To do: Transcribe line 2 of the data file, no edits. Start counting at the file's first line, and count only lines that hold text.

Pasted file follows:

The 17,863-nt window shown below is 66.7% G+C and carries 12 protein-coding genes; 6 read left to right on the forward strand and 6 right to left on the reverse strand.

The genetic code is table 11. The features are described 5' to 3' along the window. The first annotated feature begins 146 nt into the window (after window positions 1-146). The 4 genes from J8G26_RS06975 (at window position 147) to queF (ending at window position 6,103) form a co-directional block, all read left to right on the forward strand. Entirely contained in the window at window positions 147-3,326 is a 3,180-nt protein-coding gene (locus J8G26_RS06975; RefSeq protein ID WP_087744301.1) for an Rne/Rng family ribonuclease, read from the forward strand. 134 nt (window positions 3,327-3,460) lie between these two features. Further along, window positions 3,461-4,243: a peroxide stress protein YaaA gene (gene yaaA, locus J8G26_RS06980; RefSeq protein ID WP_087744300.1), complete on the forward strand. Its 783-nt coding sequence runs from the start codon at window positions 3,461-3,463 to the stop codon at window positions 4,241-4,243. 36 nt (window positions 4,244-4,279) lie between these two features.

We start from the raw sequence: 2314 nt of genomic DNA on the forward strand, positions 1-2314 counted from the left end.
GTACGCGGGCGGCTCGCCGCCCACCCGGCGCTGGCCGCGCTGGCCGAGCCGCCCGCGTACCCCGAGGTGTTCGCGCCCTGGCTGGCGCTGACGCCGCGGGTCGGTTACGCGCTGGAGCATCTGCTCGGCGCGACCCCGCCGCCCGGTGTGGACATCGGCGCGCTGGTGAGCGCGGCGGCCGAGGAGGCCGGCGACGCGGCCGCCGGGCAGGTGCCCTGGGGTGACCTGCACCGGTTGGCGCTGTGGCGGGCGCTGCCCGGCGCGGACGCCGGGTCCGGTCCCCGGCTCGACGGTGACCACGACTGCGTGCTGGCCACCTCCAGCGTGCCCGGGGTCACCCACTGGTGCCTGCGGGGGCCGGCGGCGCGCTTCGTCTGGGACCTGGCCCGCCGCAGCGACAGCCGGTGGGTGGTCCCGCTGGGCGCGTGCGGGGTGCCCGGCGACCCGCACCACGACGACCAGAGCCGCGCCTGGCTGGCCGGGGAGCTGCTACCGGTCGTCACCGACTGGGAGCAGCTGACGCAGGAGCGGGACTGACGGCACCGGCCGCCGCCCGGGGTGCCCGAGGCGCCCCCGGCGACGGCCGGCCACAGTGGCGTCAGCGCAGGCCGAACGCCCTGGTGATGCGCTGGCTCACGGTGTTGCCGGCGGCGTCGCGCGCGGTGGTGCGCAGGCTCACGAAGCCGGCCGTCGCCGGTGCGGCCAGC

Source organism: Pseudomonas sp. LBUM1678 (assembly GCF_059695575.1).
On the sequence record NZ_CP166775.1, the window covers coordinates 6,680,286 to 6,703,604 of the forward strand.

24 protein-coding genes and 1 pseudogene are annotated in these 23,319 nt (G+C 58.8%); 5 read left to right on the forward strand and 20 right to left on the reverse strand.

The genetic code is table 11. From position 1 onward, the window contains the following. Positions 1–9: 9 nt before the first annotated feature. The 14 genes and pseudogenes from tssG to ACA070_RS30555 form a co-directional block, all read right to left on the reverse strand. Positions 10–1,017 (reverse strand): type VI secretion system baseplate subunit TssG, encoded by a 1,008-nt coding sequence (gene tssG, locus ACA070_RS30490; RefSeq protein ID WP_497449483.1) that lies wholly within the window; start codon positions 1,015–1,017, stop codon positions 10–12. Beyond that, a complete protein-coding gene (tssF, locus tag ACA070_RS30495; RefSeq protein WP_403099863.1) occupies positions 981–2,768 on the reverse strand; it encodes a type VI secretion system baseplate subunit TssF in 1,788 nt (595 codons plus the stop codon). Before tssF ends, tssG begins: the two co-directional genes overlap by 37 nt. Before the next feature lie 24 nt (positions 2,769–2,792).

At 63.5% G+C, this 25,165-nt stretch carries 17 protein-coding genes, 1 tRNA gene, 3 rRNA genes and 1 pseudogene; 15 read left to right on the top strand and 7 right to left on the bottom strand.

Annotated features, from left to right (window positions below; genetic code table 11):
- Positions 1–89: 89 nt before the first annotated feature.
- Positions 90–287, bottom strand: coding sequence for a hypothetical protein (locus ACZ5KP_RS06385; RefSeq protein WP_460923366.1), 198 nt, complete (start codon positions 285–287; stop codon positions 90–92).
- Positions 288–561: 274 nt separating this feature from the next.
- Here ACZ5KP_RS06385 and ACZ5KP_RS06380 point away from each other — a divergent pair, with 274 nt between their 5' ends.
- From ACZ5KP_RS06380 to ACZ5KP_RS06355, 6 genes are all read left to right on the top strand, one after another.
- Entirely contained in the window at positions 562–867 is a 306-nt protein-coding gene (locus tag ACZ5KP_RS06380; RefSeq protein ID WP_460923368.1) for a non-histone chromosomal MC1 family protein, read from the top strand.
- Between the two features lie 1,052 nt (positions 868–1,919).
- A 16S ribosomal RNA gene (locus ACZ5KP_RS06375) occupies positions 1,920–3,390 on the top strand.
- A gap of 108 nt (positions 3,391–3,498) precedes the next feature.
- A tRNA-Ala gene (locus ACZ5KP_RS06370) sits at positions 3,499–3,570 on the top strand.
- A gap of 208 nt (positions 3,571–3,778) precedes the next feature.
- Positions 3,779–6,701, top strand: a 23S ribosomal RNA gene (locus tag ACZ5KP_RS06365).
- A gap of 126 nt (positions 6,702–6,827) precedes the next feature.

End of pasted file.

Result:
The genetic code is table 11. The features are described 5' to 3' along the window. The first annotated feature begins 146 nt into the window (after window positions 1-146). The 4 genes from J8G26_RS06975 (at window position 147) to queF (ending at window position 6,103) form a co-directional block, all read left to right on the forward strand. Entirely contained in the window at window positions 147-3,326 is a 3,180-nt protein-coding gene (locus J8G26_RS06975; RefSeq protein ID WP_087744301.1) for an Rne/Rng family ribonuclease, read from the forward strand. 134 nt (window positions 3,327-3,460) lie between these two features. Further along, window positions 3,461-4,243: a peroxide stress protein YaaA gene (gene yaaA, locus J8G26_RS06980; RefSeq protein ID WP_087744300.1), complete on the forward strand. Its 783-nt coding sequence runs from the start codon at window positions 3,461-3,463 to the stop codon at window positions 4,241-4,243. 36 nt (window positions 4,244-4,279) lie between these two features.